A Longevity Regulator Gene?

It's good to see that the Paul F. Glenn Laboratories for the Biological Mechanisms of Aging is already appearing on published research. Via PubMed: "Eukaryotes have evolved elaborate mechanisms to survive periods of adversity. By manipulating genes that control these mechanisms, researchers have found they can generate more stress resistant, longer-lived organisms. One of these is the PNC1 gene of [budding yeast], a master 'longevity regulatory gene' that translates a variety of environmental stresses into lifespan extension by activating the sirtuin family of longevity deacetylases. ... We propose that there is a functional equivalent of PNC1 in mammals called Nampt (a.k.a. PBEF/Visfatin), a stress-responsive gene that would coordinately regulate metabolism, cell defenses, and resistance to diseases of aging." There are those who see this sort of metabolic research as a dead-end: interesting and useful within its range, but not likely to produce ongoing significant healthy life extension.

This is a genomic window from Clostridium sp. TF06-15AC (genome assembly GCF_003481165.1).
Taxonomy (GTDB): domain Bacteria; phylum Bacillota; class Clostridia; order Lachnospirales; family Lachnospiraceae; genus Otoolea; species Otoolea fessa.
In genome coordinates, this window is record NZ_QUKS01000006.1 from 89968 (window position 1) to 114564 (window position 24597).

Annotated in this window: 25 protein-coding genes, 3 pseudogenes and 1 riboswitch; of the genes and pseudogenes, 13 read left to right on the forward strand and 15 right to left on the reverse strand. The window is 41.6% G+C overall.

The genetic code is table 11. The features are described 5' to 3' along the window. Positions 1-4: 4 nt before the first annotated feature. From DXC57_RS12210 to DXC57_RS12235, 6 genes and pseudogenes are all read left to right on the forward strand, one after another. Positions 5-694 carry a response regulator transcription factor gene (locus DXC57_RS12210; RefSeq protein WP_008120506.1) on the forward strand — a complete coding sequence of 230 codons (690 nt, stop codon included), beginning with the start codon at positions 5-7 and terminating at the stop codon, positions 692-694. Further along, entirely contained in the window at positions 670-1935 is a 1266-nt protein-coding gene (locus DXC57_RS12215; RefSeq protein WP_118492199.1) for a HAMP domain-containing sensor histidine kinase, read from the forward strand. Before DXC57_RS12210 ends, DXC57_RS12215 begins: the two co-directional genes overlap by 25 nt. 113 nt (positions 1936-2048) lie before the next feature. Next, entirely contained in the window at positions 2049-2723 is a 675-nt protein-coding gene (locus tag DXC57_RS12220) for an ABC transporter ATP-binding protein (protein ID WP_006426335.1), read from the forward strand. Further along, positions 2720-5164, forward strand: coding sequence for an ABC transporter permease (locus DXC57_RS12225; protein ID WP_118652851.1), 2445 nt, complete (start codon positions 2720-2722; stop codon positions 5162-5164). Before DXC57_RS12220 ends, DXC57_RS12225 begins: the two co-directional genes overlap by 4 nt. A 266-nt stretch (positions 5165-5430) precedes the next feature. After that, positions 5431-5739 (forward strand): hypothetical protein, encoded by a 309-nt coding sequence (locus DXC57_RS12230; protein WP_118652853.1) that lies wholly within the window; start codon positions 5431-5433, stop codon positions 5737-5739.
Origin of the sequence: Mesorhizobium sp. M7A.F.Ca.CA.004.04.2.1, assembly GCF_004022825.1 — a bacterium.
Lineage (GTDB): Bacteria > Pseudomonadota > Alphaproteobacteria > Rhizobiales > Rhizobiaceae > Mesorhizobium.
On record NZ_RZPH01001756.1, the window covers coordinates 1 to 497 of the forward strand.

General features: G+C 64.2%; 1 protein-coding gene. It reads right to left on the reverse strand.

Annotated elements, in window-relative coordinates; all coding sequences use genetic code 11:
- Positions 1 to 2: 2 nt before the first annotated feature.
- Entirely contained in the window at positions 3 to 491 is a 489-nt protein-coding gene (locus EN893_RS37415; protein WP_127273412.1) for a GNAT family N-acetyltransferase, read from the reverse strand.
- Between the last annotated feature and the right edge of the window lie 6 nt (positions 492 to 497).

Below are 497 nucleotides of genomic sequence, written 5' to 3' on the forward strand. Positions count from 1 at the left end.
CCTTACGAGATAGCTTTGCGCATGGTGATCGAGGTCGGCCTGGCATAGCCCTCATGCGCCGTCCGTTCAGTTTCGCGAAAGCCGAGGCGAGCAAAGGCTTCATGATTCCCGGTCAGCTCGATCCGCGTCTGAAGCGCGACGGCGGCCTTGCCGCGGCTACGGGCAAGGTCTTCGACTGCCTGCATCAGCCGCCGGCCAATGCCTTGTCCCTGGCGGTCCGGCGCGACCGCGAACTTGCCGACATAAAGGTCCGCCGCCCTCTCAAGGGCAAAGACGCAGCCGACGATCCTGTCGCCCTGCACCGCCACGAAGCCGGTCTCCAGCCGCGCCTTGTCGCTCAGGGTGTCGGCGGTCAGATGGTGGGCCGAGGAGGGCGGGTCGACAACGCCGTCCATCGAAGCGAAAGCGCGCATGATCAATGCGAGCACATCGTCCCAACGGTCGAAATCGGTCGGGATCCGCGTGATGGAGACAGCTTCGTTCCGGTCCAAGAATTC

Link: http://www.ncbi.nlm.nih.gov/entrez/query.fcgi?db=pubmed&cmd=Retrieve&list_uids=16842957


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